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Is it possible for any given female to sing soprano? 
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Fresh Face
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Post Is it possible for any given female to sing soprano?
I really wanted to be a soprano and was very happy when my former and current voice teachers told me that I am by evaluating my voice.
I still want to know in general whether it is possible for any given female to become a soprano. Is it possible for her to naturally be an alto and work towards becoming a soprano? Or is the range that we naturally have set in stone. Another voice teacher told me that everyone will only ever be the range that he/she is born with and gave me an anecdote of one of her students who is a baritone and can sing till the cows come home, but will never be a tenor.
Please elaborate with details in your answer. Thanks!

Fri Oct 24, 2014 7:54 am
Young Hoofer
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Post Re: Is it possible for any given female to sing soprano?
Your vocal range is based on your voice, which is determined by your vocal chords, which are a part of your anatomy. So in that way, your range is "set in stone." Though of course you can receive training to develop your voice and even increase your range on either end, you will remain strongest in the range you have naturally. It is not possible to "work toward" having a completely different range (e.g., to train so that you can "switch" from being a baritone to being a tenor). However, as people age, their vocal chords change, and as such so can their vocal range. This isn't limited to the puberty-induced voice drop, either. It is not uncommon, for example, for someone who was once a soprano to become more of a mezzo or even alto as they age, simply because their voice is physically deepening.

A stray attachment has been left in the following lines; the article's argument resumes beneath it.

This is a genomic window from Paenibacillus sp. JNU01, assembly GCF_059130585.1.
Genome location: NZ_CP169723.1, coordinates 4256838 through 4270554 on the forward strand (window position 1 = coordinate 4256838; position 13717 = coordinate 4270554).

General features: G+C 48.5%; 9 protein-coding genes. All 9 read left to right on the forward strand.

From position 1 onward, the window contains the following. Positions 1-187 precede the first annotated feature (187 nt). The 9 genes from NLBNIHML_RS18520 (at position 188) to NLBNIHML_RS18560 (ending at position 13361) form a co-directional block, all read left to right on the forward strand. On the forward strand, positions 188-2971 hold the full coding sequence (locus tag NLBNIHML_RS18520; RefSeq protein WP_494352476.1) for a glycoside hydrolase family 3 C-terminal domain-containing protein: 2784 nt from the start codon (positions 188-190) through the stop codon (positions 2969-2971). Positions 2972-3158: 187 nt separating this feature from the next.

Disclaimer: I am not a doctor or a working vocal coach, so if anyone is, please correct me if I got any of the details wrong. (My knowledge comes from receiving vocal training from others who are professionals.)

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Fri Oct 24, 2014 9:55 am
Fresh Face
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Joined: Thu Oct 23, 2014 4:59 pm
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Post Re: Is it possible for any given female to sing soprano?
Nearly all women are natural sopranos. Even the ones who classify themselves as mezzos are still technically sopranos, they just feel more comfortable singing mid-range, or their higher register just haven't been developed fully yet.

True altos (contraltos) are extremely rare. Unless you have seriously powerful low notes verging on tenor territory, you are not an alto.

Fri Oct 24, 2014 11:16 pm
Chorus Member
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Post Re: Is it possible for any given female to sing soprano?
What Haafang said is very true. Many women who just don't have squeaky high voices think they are altos, even though very, very few women are altos. And very few women have extremely high voices. Most women are deeper sopranos or light mezzo sopranos. But it's also a matter of timbre. Altos often have hard voices, mezzos have rich voices, sopranos mostly have lighter voices.

One can train basicially everything. There are many singers with very wide ranges who have "both" ranges. CĂ©line Dion - for example - is a lyrical soprano, but calls herself a mezzo. Her voice covers both. He is male, but the musical actor Kevin Tarte is a natural baritone, trained to be a tenor. Most of his singing roles were for a tenor voice, even though he uses his baritone voice more these days (okay, he's in his late 50ies...) There were also a few amazing female singers, that could sing from sopranino to baritone, but that's very rare ;D

I've just recently seen an opera singer on tv. (Okay, when I say recently it could have been about two years ago...) I don't recall her name, but she's a soprano who actually started out as an alto!

Basicially, a well trained mezzo is more likely to sing a good soprano than an untrained soprano.


Wed Dec 17, 2014 2:43 am
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